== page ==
The University of North Carolina at Chapel Hill ranks 39th among 200 colleges and universities nationwide, according to the Sierra Club “Cool Schools” annual sustainability report. The “Cool Schools” ranking serves as a guide for prospective students to compare schools’ commitment to sustainability.
Carolina was recognized with high scores in the categories of innovation, co-curricular activities, planning, food and water. In the decade since the survey was launched, Carolina consistently has been recognized as one of the leading U.S. institutions for sustainability.
Carolina’s ranking recognizes the long-term success of its many sustainability initiatives, such as reducing water use by 12 percent in the face of campus growth of 7.3 million square feet since 2000. The Carolina Three Zeros Initiative — the new campus plan to move the campus toward water neutrality, zero waste, and greenhouse gas neutrality — and newly published Sustainability Plan drove a top score in the planning category.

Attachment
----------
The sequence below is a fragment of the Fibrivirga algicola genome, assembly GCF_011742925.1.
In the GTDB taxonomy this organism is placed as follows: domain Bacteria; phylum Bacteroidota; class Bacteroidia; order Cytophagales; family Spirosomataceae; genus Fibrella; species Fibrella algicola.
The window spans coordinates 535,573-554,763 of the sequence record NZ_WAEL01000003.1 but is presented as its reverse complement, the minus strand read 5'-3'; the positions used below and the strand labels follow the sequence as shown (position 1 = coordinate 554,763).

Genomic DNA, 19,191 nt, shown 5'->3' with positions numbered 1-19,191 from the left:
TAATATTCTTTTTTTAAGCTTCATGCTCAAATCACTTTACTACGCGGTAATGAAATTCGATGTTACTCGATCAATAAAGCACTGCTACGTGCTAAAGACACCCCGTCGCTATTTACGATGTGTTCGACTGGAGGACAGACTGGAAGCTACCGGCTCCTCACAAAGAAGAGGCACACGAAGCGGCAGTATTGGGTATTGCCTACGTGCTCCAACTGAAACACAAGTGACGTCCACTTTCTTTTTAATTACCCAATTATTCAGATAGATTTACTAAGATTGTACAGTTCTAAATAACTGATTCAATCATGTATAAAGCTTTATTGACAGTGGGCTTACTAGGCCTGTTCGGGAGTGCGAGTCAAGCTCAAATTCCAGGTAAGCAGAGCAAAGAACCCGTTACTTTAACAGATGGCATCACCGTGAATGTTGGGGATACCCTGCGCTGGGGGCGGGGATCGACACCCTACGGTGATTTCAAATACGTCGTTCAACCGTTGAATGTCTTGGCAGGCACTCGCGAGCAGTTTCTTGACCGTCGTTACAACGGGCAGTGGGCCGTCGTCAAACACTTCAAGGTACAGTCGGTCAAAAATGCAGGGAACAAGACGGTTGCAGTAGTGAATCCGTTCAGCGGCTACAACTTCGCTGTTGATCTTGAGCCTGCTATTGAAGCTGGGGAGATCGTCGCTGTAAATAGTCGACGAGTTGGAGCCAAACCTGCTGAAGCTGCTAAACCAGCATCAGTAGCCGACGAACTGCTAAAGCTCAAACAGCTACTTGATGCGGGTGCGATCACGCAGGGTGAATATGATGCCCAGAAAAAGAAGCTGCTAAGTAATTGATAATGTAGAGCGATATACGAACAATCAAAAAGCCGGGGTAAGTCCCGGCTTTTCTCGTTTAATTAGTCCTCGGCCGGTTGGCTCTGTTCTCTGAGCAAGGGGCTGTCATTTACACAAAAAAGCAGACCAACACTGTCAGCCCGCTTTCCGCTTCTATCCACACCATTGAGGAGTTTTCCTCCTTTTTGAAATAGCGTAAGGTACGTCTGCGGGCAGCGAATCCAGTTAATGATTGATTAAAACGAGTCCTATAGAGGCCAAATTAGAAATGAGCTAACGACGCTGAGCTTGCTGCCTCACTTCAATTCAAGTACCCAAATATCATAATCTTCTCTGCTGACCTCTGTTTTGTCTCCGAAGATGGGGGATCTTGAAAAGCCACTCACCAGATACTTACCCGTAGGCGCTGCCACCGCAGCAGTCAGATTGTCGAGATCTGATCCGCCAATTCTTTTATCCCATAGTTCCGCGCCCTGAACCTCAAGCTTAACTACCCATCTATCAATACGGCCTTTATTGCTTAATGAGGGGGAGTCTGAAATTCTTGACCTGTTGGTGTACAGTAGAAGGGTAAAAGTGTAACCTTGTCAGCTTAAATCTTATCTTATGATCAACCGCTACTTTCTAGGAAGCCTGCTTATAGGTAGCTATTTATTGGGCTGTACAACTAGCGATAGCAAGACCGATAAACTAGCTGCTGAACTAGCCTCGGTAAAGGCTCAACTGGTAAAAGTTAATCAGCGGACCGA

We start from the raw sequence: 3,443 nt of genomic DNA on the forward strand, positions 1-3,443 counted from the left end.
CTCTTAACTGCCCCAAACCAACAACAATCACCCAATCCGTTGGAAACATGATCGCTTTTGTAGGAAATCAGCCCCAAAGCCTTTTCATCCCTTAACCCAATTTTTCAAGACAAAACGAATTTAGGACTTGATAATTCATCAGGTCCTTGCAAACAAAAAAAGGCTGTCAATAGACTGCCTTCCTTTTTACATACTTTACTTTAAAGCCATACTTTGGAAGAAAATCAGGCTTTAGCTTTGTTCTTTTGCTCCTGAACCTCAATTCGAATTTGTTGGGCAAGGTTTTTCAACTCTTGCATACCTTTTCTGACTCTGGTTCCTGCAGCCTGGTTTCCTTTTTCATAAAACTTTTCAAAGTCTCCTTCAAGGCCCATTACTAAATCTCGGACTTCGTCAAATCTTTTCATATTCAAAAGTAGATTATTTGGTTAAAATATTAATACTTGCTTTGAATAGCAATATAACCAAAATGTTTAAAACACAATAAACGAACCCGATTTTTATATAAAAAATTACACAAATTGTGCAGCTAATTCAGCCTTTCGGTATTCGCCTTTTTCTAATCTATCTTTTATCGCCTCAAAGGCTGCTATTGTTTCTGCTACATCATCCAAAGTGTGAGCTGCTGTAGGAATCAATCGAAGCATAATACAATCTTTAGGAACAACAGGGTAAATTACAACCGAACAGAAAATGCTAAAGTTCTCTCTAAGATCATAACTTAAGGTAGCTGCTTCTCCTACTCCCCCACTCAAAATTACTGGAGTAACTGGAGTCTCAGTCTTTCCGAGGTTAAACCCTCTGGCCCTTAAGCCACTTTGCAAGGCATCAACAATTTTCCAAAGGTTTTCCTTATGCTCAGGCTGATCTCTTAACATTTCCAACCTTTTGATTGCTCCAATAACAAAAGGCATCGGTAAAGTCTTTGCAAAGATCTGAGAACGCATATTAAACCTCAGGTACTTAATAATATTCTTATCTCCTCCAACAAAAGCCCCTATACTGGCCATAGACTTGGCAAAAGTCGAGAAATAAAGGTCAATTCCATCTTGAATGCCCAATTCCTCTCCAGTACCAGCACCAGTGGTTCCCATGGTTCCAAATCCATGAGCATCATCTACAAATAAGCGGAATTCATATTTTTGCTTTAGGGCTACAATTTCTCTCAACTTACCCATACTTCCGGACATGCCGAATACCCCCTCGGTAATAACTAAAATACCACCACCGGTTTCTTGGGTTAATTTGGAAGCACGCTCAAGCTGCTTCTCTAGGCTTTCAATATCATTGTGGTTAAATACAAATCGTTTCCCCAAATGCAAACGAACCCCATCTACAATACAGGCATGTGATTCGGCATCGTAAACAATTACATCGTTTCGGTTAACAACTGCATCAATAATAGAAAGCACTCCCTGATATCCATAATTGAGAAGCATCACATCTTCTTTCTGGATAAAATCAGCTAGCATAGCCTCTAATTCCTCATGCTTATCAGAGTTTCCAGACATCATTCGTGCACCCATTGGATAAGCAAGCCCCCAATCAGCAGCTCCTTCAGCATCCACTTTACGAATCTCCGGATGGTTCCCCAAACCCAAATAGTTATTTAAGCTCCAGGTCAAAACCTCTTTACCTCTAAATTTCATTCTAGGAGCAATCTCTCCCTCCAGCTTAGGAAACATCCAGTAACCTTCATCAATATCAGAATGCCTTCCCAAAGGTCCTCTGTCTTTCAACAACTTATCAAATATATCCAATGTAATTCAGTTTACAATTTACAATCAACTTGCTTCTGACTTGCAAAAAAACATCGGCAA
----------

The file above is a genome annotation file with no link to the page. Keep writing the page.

Carolina’s high mark in the food category of the ranking results from a variety of initiatives on campus, including sustainable practices in Carolina Dining Services, the new UNC Edible Campus project, the “Food For All” university academic theme and the Carolina Campus Community Garden. The co-curricular ranking rewards the high rate of student involvement in sustainability efforts on campus, such as the Renewable Energy Special Projects Committee, the Sonder Market — a sustainable, local, student-run grocery — and the EcoReps organization.
The Sierra Club, which is the largest grassroots environmental organization in the United States, bases the school rankings on sustainability data collected in a range of areas. The raw data for scoring comes from the Association for the Advancement of Sustainability in Higher Education’s (AASHE) STARS self-reporting tool. The Sierra Club then takes the data and scores it across 64 questions. The scoring methodology was updated this year to reflect increased emphasis on climate-related issues.
“Continuing to transform UNC-Chapel Hill into a living-learning laboratory for sustainability will be a journey, and we’re only just beginning,” said Brad Ives, the University’s chief sustainability officer and associate vice chancellor for campus enterprises. “While we have already positioned Carolina as a sustainability leader among our peers, we are ready to embrace a host of new, sustainability-related opportunities by building upon our unique culture of service and innovation.”